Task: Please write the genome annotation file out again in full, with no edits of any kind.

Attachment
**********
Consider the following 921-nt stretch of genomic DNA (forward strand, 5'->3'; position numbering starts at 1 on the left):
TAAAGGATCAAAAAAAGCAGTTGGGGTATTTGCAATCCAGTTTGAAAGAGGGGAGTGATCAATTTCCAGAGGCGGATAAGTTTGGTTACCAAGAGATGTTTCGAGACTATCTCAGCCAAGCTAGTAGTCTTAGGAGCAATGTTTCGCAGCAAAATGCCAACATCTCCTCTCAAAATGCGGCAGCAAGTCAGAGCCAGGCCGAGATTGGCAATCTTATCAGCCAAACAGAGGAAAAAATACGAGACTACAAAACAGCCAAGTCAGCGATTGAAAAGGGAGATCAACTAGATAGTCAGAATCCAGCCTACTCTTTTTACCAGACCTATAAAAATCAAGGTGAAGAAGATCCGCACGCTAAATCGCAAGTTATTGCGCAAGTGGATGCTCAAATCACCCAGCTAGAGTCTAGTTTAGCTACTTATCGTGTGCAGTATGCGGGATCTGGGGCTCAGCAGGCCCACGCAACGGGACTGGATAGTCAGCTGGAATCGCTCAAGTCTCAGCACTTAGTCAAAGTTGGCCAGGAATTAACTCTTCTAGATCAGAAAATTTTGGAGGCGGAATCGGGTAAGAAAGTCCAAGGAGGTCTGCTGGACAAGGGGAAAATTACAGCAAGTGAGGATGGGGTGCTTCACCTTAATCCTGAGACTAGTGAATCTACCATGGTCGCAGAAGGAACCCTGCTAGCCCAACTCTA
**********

Consider the following 921-nt stretch of genomic DNA (forward strand, 5'->3'; position numbering starts at 1 on the left):
TAAAGGATCAAAAAAAGCAGTTGGGGTATTTGCAATCCAGTTTGAAAGAGGGGAGTGATCAATTTCCAGAGGCGGATAAGTTTGGTTACCAAGAGATGTTTCGAGACTATCTCAGCCAAGCTAGTAGTCTTAGGAGCAATGTTTCGCAGCAAAATGCCAACATCTCCTCTCAAAATGCGGCAGCAAGTCAGAGCCAGGCCGAGATTGGCAATCTTATCAGCCAAACAGAGGAAAAAATACGAGACTACAAAACAGCCAAGTCAGCGATTGAAAAGGGAGATCAACTAGATAGTCAGAATCCAGCCTACTCTTTTTACCAGACCTATAAAAATCAAGGTGAAGAAGATCCGCACGCTAAATCGCAAGTTATTGCGCAAGTGGATGCTCAAATCACCCAGCTAGAGTCTAGTTTAGCTACTTATCGTGTGCAGTATGCGGGATCTGGGGCTCAGCAGGCCCACGCAACGGGACTGGATAGTCAGCTGGAATCGCTCAAGTCTCAGCACTTAGTCAAAGTTGGCCAGGAATTAACTCTTCTAGATCAGAAAATTTTGGAGGCGGAATCGGGTAAGAAAGTCCAAGGAGGTCTGCTGGACAAGGGGAAAATTACAGCAAGTGAGGATGGGGTGCTTCACCTTAATCCTGAGACTAGTGAATCTACCATGGTCGCAGAAGGAACCCTGCTAGCCCAACTCTA